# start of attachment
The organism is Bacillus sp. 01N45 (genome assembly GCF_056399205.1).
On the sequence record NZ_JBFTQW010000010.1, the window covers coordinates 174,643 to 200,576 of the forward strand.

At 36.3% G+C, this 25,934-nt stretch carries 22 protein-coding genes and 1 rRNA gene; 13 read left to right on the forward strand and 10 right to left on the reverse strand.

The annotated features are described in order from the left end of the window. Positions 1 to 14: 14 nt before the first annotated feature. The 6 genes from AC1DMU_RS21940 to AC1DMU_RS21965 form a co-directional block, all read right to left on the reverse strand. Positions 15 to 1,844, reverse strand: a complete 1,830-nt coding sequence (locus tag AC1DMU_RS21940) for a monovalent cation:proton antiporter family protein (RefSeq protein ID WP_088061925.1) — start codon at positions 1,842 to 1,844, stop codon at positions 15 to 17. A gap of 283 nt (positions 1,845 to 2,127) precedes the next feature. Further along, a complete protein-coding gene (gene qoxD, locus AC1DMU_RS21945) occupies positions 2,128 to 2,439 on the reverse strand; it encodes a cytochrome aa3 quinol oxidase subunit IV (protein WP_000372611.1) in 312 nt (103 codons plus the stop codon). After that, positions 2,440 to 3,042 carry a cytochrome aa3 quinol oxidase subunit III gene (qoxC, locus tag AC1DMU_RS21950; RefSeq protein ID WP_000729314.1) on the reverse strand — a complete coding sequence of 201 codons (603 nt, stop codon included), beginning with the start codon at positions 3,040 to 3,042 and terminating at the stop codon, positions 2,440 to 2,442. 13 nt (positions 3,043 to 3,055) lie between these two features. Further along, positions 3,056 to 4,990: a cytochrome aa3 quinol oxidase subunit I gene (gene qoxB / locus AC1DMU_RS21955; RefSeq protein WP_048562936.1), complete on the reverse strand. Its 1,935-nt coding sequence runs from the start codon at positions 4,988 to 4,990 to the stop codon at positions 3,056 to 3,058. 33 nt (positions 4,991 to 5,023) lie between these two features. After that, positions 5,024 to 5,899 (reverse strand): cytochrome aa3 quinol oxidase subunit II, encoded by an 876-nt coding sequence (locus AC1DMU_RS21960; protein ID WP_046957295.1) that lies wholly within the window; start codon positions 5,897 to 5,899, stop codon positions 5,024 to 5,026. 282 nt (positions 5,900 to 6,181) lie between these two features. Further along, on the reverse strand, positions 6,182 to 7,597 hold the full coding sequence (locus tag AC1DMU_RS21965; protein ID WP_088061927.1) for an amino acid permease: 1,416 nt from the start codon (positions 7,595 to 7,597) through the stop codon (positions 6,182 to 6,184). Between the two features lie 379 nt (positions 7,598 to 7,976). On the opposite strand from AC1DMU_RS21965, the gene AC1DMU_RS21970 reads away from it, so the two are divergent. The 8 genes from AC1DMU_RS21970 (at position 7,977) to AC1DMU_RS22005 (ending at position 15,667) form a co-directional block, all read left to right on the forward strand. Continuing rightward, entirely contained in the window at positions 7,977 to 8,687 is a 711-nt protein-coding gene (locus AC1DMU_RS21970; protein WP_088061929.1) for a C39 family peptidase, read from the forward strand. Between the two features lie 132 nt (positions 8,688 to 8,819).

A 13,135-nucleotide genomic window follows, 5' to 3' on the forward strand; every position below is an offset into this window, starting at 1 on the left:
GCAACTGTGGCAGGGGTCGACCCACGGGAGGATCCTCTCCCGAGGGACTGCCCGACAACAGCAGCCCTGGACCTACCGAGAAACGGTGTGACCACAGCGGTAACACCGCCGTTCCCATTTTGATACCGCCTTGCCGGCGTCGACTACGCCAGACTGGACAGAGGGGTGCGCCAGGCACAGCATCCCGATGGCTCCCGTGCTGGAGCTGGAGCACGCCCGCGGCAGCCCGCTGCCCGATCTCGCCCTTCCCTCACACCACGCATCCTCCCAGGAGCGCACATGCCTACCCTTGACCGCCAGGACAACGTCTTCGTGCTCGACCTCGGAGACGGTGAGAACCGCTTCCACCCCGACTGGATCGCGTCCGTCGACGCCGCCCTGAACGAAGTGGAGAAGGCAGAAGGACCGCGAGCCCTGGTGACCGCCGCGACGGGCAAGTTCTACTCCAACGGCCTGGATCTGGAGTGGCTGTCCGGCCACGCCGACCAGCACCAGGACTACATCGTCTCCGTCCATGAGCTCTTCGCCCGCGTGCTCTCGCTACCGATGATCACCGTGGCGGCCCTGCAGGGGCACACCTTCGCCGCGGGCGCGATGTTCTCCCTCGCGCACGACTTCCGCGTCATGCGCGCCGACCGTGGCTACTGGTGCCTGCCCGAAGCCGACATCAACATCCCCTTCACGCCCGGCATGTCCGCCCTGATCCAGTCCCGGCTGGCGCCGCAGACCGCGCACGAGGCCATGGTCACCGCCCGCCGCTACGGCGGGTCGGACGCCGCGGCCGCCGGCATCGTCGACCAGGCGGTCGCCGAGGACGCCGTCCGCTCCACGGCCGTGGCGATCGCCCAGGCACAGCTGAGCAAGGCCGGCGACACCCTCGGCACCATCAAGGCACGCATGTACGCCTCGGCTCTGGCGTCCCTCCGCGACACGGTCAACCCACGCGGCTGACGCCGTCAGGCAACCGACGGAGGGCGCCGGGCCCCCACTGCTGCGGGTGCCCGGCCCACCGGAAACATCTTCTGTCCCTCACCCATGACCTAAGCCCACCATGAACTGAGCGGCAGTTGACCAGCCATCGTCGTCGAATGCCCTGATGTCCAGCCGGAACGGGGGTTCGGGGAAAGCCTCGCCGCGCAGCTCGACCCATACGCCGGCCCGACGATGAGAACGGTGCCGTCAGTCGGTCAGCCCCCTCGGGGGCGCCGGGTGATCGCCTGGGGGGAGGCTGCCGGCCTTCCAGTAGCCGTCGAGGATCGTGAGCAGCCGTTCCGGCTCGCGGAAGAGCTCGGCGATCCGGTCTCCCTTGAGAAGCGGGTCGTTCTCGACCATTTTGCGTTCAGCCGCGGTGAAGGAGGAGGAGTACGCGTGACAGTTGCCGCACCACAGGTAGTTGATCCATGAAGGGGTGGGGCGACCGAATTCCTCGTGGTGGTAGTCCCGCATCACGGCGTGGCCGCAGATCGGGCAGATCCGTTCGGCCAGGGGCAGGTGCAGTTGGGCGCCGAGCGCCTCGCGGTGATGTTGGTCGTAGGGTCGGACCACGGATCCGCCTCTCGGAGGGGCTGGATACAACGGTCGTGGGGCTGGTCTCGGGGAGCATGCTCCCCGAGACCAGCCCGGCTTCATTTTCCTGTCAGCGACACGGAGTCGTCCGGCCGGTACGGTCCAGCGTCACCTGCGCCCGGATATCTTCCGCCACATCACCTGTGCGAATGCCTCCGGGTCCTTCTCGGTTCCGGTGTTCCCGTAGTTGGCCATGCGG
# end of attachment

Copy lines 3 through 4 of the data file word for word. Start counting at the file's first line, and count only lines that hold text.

At 36.3% G+C, this 25,934-nt stretch carries 22 protein-coding genes and 1 rRNA gene; 13 read left to right on the forward strand and 10 right to left on the reverse strand.

The annotated features are described in order from the left end of the window. Positions 1 to 14: 14 nt before the first annotated feature. The 6 genes from AC1DMU_RS21940 to AC1DMU_RS21965 form a co-directional block, all read right to left on the reverse strand. Positions 15 to 1,844, reverse strand: a complete 1,830-nt coding sequence (locus tag AC1DMU_RS21940) for a monovalent cation:proton antiporter family protein (RefSeq protein ID WP_088061925.1) — start codon at positions 1,842 to 1,844, stop codon at positions 15 to 17. A gap of 283 nt (positions 1,845 to 2,127) precedes the next feature. Further along, a complete protein-coding gene (gene qoxD, locus AC1DMU_RS21945) occupies positions 2,128 to 2,439 on the reverse strand; it encodes a cytochrome aa3 quinol oxidase subunit IV (protein WP_000372611.1) in 312 nt (103 codons plus the stop codon). After that, positions 2,440 to 3,042 carry a cytochrome aa3 quinol oxidase subunit III gene (qoxC, locus tag AC1DMU_RS21950; RefSeq protein ID WP_000729314.1) on the reverse strand — a complete coding sequence of 201 codons (603 nt, stop codon included), beginning with the start codon at positions 3,040 to 3,042 and terminating at the stop codon, positions 2,440 to 2,442. 13 nt (positions 3,043 to 3,055) lie between these two features. Further along, positions 3,056 to 4,990: a cytochrome aa3 quinol oxidase subunit I gene (gene qoxB / locus AC1DMU_RS21955; RefSeq protein WP_048562936.1), complete on the reverse strand. Its 1,935-nt coding sequence runs from the start codon at positions 4,988 to 4,990 to the stop codon at positions 3,056 to 3,058. 33 nt (positions 4,991 to 5,023) lie between these two features. After that, positions 5,024 to 5,899 (reverse strand): cytochrome aa3 quinol oxidase subunit II, encoded by an 876-nt coding sequence (locus AC1DMU_RS21960; protein ID WP_046957295.1) that lies wholly within the window; start codon positions 5,897 to 5,899, stop codon positions 5,024 to 5,026. 282 nt (positions 5,900 to 6,181) lie between these two features. Further along, on the reverse strand, positions 6,182 to 7,597 hold the full coding sequence (locus tag AC1DMU_RS21965; protein ID WP_088061927.1) for an amino acid permease: 1,416 nt from the start codon (positions 7,595 to 7,597) through the stop codon (positions 6,182 to 6,184). Between the two features lie 379 nt (positions 7,598 to 7,976). On the opposite strand from AC1DMU_RS21965, the gene AC1DMU_RS21970 reads away from it, so the two are divergent. The 8 genes from AC1DMU_RS21970 (at position 7,977) to AC1DMU_RS22005 (ending at position 15,667) form a co-directional block, all read left to right on the forward strand. Continuing rightward, entirely contained in the window at positions 7,977 to 8,687 is a 711-nt protein-coding gene (locus AC1DMU_RS21970; protein WP_088061929.1) for a C39 family peptidase, read from the forward strand. Between the two features lie 132 nt (positions 8,688 to 8,819).